Photography by Aingeru Zorita
Styling by Julian Antetomaso
When asked what her 12-year-old self would say after seeing where she is now, drag queen Aquaria’s answer is this: “They would say that it was correct, that it feels right. I've always been very ambitious and very creative.”
It was a little over seven months ago that RuPaul proclaimed a then-22-year-old Giovanni Palandrani—drag name Aquaria—the winner of her eponymous reality TV show, RuPaul’s Drag Race. It was a tight race, one that came down to a penultimate lip-sync battle, an event comparable to the gladiatorial bouts of ancient Rome.
Set to the tune of Ariana Grande, Jessie J, and Nicki Minaj’s infectious hit “Bang Bang,” each contender made a worthy opponent in the battle for the crown. There was Eureka O’Hara, the plus-sized comedy-pageant queen hybrid and Kameron Michaels, a muscle queen who does an uncanny Cher impersonation. But it would be Aquaria who embodied all the ingredients that make up America’s Next Drag Superstar: charisma, uniqueness, nerve, and talent. From the get-go of her season, Aquaria asserted herself as a superstar.
But, with winning the crown comes great power, and with that, comes great responsibility, especially to the LGBTQIA+ community. However, Aquaria maintains that despite the elevated platform she stands on, expecting perfection is inadvisable. Be it addressing racism within the Drag Race fandom or helping a fan come out to their parents, she’s tried to do the best she can.
“Sometimes you don't know what to say about some things or you have too much to say about other things,” she says. “I'm out here, 22 years old, almost 23, allegedly representing the queer youth and queer people and young people in general. I'm young, so everything is not going to be perfect, but some tall drag queen gave me a crown so everyone thinks that I have to be the president of the world.”
But that’s not—and shouldn’t—be the case. “I'm doing my best. I'm trying to inspire and show people that hard work will pay off and if you want something, go out and make it happen.” An honest answer that’s rare to find in an age where call-out culture is so quick to scrutinize even the best of intentions.
Despite what many people think, Aquaria was not an overnight success. At 18, she made the move from the suburbs of Philadelphia to the bustling metropolis of New York City. “I've always been very city-oriented, so it was something that I strongly saw for myself,” she says. “ New York was very [much] the destination. It was where I knew that I'd always be interested in living.” Upon her arrival, she enrolled at the Fashion Institute of Technology to pursue a degree in womenswear and simultaneously became a regular fixture of the nightlife scene, counting party promoter legends Susanne Bartsch and Ladyfag as both early friends and mentors. Then came Drag Race, and the rest is history. “I may not have a diploma, but I can certainly turn out a great dance number, do makeup, hair, costuming and styling, you name it,” she once said.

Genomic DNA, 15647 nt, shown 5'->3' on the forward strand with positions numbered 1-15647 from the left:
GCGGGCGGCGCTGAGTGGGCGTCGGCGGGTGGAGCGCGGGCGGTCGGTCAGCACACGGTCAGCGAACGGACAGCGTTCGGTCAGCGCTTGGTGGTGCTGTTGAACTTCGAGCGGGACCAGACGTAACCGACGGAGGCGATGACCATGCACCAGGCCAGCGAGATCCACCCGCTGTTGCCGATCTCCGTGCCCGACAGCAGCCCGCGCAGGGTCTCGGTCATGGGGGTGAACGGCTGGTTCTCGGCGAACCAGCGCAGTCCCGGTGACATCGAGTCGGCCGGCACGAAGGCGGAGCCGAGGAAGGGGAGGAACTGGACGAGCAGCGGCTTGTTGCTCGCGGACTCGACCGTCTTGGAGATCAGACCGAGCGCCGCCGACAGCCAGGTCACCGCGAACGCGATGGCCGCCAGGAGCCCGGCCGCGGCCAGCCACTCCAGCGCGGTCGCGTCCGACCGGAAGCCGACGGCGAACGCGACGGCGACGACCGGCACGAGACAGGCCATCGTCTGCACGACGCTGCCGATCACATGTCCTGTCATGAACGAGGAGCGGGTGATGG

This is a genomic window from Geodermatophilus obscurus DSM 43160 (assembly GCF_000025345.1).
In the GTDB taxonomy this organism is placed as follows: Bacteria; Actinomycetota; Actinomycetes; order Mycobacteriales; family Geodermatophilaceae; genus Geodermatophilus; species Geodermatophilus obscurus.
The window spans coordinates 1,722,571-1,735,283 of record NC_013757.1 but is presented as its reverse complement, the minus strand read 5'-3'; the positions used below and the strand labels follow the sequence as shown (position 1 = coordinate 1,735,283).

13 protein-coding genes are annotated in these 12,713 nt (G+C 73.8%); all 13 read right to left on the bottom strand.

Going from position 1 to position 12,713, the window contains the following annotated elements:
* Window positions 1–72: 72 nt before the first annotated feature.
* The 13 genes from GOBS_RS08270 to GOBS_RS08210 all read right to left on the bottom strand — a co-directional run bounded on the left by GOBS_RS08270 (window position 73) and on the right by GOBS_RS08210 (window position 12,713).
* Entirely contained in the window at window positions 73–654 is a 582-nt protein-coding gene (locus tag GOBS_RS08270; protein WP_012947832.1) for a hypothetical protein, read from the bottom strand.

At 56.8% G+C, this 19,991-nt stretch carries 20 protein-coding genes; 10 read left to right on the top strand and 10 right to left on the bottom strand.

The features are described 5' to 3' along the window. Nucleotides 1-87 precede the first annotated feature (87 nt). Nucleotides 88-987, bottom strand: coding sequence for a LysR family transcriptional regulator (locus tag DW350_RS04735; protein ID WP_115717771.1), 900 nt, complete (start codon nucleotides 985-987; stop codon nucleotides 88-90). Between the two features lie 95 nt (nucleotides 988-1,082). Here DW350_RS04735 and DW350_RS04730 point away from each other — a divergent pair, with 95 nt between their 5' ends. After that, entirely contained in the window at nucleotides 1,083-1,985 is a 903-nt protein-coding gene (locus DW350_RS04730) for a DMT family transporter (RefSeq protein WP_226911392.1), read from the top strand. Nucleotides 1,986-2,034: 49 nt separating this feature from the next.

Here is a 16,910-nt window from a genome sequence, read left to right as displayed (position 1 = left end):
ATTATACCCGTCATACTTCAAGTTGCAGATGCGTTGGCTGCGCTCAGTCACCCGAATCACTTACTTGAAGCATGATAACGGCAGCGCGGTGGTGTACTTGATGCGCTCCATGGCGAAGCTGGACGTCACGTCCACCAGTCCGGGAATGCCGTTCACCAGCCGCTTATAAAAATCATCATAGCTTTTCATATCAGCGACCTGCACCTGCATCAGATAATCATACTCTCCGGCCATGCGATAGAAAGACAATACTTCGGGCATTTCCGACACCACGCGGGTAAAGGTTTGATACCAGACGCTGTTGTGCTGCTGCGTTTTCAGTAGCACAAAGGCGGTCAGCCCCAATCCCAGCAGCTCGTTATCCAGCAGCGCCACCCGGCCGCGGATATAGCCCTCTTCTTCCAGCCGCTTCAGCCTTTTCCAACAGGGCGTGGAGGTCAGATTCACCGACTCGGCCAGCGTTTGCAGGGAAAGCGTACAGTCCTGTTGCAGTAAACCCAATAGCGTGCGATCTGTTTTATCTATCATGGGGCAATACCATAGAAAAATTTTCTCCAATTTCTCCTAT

Looking back, it’s safe to say that the dawn of Aquaria has already arrived, but what exactly has contributed to her quick success? “I can kind of hit a lot of different people's interests,” she begins to explain. “[Aquaria]'s just very versatile and likes to exercise her strengths.”
“Despite ruffling some feathers, Aquaria's a people pleaser whether you like it or not. You're bound to be pleased by something.”
There was the time she strutted down the runway of Nicola Formichetti’s Nicopanda Fall 2018 London Fashion Week show. Then, came the release of her first solo music single “Burn Rubber” across streaming platforms. Since then she’s been signed by IMG, appeared in a global ad campaign for Moschino’s collaboration with Swedish retail giant H&M, and has been named as Dazed Beauty’s entertainment editor. Another highlight of last year came towards the end of 2018, when Vogue proclaimed her “Breakout Red Carpet Star” at the 2018 British Fashion Council Awards. Wearing a stunning custom Matty Bovan gown, she was the belle of the ball, but then again, when is she not?
It was also in 2018 that she embarked on Voss Events’ Werq the World tour, a variety show extravaganza where she sparkles alongside fellow Drag Race alums. Aquaria’s number may have lasted only 4 minutes and 30 seconds, but don’t confuse quantity with quality. From start to finish, Aquaria gives 110 percent, effortlessly demonstrating that this—entertaining and performing—is what she was born to do. Gasps and cheers from the audience resound with every flip, high kick, acrobatic turn, and expertly choreographed dance break. Overflowing with pizzazz and personality, the energy in the room stays at an all-time high before a quick Miley Cyrus interlude (“They tried to fucking kill me”) signals the grand finale: a final death drop to end all death drops.
Surely, all this movement gets pretty exhausting, so how does she cope? “I just remind myself that I am making a lot of people happy and that this could be the best day of someone else's life,” she responds. “I do more good than I sometimes give myself credit for.” Word.
So what now? Well, with the first month of the year underway, Aquaria is showing no signs of stopping. “If I want something I'll figure out how I can go out and get it. The struggle is always real but you’ve got to like make it work and make it work for you.” Longevity, it seems, is the name of Aquaria’s game, and as she did on Drag Race, she’s sure to win at that too.
DRESS, HAT, GLOVES, TIGHTS MOSCHINO / SHOES STYLIST'S OWN
Producer: Spencer Salley
Photography Assistants: Scott Fitzpatrick, Chris White
Stylist Assistants: Mina Erkli, Emily Drake
Location: Dune Studios